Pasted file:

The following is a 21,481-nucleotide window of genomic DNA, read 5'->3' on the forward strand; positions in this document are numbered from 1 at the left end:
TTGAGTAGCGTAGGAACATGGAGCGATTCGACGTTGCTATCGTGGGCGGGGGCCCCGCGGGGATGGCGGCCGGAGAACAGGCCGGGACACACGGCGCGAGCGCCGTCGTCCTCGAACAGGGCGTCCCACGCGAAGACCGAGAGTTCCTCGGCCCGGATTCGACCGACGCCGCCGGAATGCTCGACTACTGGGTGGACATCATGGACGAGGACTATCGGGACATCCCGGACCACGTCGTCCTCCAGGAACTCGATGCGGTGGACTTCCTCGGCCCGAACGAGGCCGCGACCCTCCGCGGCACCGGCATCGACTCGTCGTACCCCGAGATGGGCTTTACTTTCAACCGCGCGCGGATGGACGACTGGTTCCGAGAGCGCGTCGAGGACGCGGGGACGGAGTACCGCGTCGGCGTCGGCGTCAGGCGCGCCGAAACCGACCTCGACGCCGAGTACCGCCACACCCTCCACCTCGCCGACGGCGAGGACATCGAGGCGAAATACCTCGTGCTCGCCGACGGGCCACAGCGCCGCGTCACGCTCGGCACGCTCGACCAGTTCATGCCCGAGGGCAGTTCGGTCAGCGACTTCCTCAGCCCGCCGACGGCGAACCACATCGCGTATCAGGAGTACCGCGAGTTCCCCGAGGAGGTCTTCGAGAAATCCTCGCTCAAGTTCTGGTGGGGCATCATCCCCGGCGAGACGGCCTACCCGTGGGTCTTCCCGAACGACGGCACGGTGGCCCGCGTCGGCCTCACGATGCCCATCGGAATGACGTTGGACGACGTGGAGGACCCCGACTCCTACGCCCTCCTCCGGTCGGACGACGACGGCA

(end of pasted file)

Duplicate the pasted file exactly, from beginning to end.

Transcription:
The following is a 21,481-nucleotide window of genomic DNA, read 5'->3' on the forward strand; positions in this document are numbered from 1 at the left end:
TTGAGTAGCGTAGGAACATGGAGCGATTCGACGTTGCTATCGTGGGCGGGGGCCCCGCGGGGATGGCGGCCGGAGAACAGGCCGGGACACACGGCGCGAGCGCCGTCGTCCTCGAACAGGGCGTCCCACGCGAAGACCGAGAGTTCCTCGGCCCGGATTCGACCGACGCCGCCGGAATGCTCGACTACTGGGTGGACATCATGGACGAGGACTATCGGGACATCCCGGACCACGTCGTCCTCCAGGAACTCGATGCGGTGGACTTCCTCGGCCCGAACGAGGCCGCGACCCTCCGCGGCACCGGCATCGACTCGTCGTACCCCGAGATGGGCTTTACTTTCAACCGCGCGCGGATGGACGACTGGTTCCGAGAGCGCGTCGAGGACGCGGGGACGGAGTACCGCGTCGGCGTCGGCGTCAGGCGCGCCGAAACCGACCTCGACGCCGAGTACCGCCACACCCTCCACCTCGCCGACGGCGAGGACATCGAGGCGAAATACCTCGTGCTCGCCGACGGGCCACAGCGCCGCGTCACGCTCGGCACGCTCGACCAGTTCATGCCCGAGGGCAGTTCGGTCAGCGACTTCCTCAGCCCGCCGACGGCGAACCACATCGCGTATCAGGAGTACCGCGAGTTCCCCGAGGAGGTCTTCGAGAAATCCTCGCTCAAGTTCTGGTGGGGCATCATCCCCGGCGAGACGGCCTACCCGTGGGTCTTCCCGAACGACGGCACGGTGGCCCGCGTCGGCCTCACGATGCCCATCGGAATGACGTTGGACGACGTGGAGGACCCCGACTCCTACGCCCTCCTCCGGTCGGACGACGACGGCA